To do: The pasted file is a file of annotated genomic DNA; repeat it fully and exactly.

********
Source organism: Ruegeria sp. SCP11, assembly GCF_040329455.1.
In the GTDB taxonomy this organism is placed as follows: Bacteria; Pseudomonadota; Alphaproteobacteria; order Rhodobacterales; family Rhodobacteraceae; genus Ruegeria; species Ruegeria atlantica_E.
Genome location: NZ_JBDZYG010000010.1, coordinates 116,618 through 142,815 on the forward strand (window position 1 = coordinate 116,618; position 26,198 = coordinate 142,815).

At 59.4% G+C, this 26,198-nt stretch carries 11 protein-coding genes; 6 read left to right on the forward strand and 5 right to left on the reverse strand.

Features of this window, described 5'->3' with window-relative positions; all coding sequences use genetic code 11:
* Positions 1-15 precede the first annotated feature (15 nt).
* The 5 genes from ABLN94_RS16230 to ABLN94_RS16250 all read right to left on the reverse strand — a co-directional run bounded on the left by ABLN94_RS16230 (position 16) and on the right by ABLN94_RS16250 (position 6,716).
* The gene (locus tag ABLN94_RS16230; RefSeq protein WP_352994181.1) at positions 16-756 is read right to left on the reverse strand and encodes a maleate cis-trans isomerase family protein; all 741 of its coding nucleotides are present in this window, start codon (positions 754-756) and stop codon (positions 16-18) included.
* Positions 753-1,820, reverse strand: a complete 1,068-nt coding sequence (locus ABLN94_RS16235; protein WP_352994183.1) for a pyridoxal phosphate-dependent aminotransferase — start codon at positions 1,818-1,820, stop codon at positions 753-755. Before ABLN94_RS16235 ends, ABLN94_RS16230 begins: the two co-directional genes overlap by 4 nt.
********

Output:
Source organism: Ruegeria sp. SCP11, assembly GCF_040329455.1.
In the GTDB taxonomy this organism is placed as follows: Bacteria; Pseudomonadota; Alphaproteobacteria; order Rhodobacterales; family Rhodobacteraceae; genus Ruegeria; species Ruegeria atlantica_E.
Genome location: NZ_JBDZYG010000010.1, coordinates 116,618 through 142,815 on the forward strand (window position 1 = coordinate 116,618; position 26,198 = coordinate 142,815).

At 59.4% G+C, this 26,198-nt stretch carries 11 protein-coding genes; 6 read left to right on the forward strand and 5 right to left on the reverse strand.

Features of this window, described 5'->3' with window-relative positions; all coding sequences use genetic code 11:
* Positions 1-15 precede the first annotated feature (15 nt).
* The 5 genes from ABLN94_RS16230 to ABLN94_RS16250 all read right to left on the reverse strand — a co-directional run bounded on the left by ABLN94_RS16230 (position 16) and on the right by ABLN94_RS16250 (position 6,716).
* The gene (locus tag ABLN94_RS16230; RefSeq protein WP_352994181.1) at positions 16-756 is read right to left on the reverse strand and encodes a maleate cis-trans isomerase family protein; all 741 of its coding nucleotides are present in this window, start codon (positions 754-756) and stop codon (positions 16-18) included.
* Positions 753-1,820, reverse strand: a complete 1,068-nt coding sequence (locus ABLN94_RS16235; protein WP_352994183.1) for a pyridoxal phosphate-dependent aminotransferase — start codon at positions 1,818-1,820, stop codon at positions 753-755. Before ABLN94_RS16235 ends, ABLN94_RS16230 begins: the two co-directional genes overlap by 4 nt.